“There are no free spirits anymore,” lamented Stéphane Rolland who dedicated his collection to the Twenties, as a post-war period of intense artistic expression. The venue: the entrance hall of Art Deco gem, the Théâtre des Champs-Elysées.
All this in reaction to the zombie effect social media is having on people today. “If you look at people on the street, they’re just following — following trends, bloggers, influencers,” he said backstage.
The opening white look, combining a sheer blouse with feathered cuffs, a long coat and large pants, accessorized with a turban and sculptural crystal ring from the couturier’s new jewelry collection, paid homage to dancer Isadora Duncan.
He experimented with volumes and references, putting a Sixties-style black ball gown skirt with a fluid, asymmetric black-and-white top based on a kimono, for instance, while ornate nods to Les Ballets Russes and orientalism included a long dress with a cut-out at the front coated in bronze and gold silicon, with applications of pure pink gold and embroidered with coral and other embellishments.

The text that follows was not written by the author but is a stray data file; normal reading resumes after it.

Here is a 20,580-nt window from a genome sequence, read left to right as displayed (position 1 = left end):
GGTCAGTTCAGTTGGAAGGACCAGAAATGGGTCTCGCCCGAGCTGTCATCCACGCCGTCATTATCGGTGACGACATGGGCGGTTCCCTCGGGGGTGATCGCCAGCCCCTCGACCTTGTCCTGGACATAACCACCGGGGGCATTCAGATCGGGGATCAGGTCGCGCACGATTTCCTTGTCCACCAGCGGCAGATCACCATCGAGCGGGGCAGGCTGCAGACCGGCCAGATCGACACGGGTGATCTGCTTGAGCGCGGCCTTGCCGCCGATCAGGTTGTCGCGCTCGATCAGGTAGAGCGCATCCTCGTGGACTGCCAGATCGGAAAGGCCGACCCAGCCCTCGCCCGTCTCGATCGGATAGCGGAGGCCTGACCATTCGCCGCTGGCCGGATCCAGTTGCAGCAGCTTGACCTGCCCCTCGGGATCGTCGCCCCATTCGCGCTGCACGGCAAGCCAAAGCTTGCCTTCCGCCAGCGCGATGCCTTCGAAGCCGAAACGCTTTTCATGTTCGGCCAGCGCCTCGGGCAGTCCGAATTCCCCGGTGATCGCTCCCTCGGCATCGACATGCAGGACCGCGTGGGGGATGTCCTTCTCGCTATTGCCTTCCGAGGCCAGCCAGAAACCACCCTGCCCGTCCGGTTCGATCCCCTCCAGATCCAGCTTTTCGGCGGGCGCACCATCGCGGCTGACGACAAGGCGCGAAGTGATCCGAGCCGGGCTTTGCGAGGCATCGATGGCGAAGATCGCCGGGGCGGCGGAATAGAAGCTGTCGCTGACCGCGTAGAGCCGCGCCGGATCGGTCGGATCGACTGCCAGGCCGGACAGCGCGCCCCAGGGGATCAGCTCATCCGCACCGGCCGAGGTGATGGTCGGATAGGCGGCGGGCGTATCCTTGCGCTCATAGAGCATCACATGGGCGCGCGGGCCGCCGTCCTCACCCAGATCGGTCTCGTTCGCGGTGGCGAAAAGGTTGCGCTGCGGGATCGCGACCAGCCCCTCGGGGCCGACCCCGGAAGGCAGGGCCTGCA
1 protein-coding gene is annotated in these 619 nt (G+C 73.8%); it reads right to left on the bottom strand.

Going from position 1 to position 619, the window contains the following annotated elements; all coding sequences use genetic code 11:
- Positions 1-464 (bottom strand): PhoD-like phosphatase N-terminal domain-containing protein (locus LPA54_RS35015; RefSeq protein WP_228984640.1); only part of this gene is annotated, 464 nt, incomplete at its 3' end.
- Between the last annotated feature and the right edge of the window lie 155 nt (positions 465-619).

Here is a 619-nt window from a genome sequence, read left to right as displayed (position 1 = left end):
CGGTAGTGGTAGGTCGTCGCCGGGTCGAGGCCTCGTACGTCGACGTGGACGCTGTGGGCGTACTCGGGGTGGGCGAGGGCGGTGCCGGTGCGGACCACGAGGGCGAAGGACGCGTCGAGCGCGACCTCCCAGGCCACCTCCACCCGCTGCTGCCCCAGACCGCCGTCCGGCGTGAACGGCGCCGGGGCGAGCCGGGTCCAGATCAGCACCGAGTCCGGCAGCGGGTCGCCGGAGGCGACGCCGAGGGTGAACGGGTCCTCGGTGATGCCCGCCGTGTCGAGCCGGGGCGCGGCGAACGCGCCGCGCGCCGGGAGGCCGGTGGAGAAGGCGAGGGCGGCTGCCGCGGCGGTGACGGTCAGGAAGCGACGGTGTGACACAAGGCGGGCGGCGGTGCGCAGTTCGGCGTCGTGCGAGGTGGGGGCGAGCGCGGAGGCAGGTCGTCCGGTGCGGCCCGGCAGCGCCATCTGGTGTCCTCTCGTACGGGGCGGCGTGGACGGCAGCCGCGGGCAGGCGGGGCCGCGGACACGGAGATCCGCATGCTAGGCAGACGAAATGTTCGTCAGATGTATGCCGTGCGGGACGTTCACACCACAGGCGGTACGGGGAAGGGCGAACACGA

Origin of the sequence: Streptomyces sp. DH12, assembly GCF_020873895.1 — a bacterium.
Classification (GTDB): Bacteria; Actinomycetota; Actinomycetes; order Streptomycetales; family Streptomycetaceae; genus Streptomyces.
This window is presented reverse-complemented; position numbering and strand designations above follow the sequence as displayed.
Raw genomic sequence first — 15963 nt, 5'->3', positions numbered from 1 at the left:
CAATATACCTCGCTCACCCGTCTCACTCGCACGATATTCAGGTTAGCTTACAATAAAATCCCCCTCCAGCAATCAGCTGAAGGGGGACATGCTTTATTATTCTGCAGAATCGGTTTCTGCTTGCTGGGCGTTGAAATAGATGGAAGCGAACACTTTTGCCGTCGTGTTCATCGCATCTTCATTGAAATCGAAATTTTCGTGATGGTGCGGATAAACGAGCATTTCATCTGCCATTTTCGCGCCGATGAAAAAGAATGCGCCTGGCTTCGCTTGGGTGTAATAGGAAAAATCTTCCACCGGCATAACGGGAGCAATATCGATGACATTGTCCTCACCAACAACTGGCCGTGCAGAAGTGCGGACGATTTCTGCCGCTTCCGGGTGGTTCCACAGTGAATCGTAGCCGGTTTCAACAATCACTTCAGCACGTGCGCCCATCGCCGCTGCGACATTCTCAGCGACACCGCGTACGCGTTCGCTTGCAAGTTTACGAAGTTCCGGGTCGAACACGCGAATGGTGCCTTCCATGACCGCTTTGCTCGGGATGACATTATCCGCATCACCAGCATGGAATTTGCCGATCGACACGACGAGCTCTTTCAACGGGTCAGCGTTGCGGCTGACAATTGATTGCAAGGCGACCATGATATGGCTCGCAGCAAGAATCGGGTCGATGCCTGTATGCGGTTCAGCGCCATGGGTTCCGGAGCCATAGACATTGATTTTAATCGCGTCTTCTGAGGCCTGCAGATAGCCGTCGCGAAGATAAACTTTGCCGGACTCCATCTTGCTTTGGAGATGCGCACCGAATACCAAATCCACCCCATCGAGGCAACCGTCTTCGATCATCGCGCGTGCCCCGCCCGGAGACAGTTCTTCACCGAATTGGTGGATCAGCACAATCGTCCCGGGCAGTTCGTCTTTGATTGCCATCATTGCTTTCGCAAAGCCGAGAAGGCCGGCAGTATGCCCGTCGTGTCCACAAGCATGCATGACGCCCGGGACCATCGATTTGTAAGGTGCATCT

Also adding drama was a retro silk dress with sheer organza balloon sleeves and a crystal-embellished neckline in a striking brown, yellow and white print based on the paintings of Chinese architect Song Dong with whom Rolland is launching a project “for the world,” based on bioethical products.
More approachable, though, were the clean, Parisian-flavored pieces in unusual color combinations, like a peach dress with a high split and deep V-neck embellished with white coral, its fabric looping from the hem to the shoulder to reveal a contrasting yellow underside.
After a decade of highs and lows in the fragile haute couture ecosystem, there’s a growing sense of renewal for Rolland as one of the few remaining independents on the couture scene.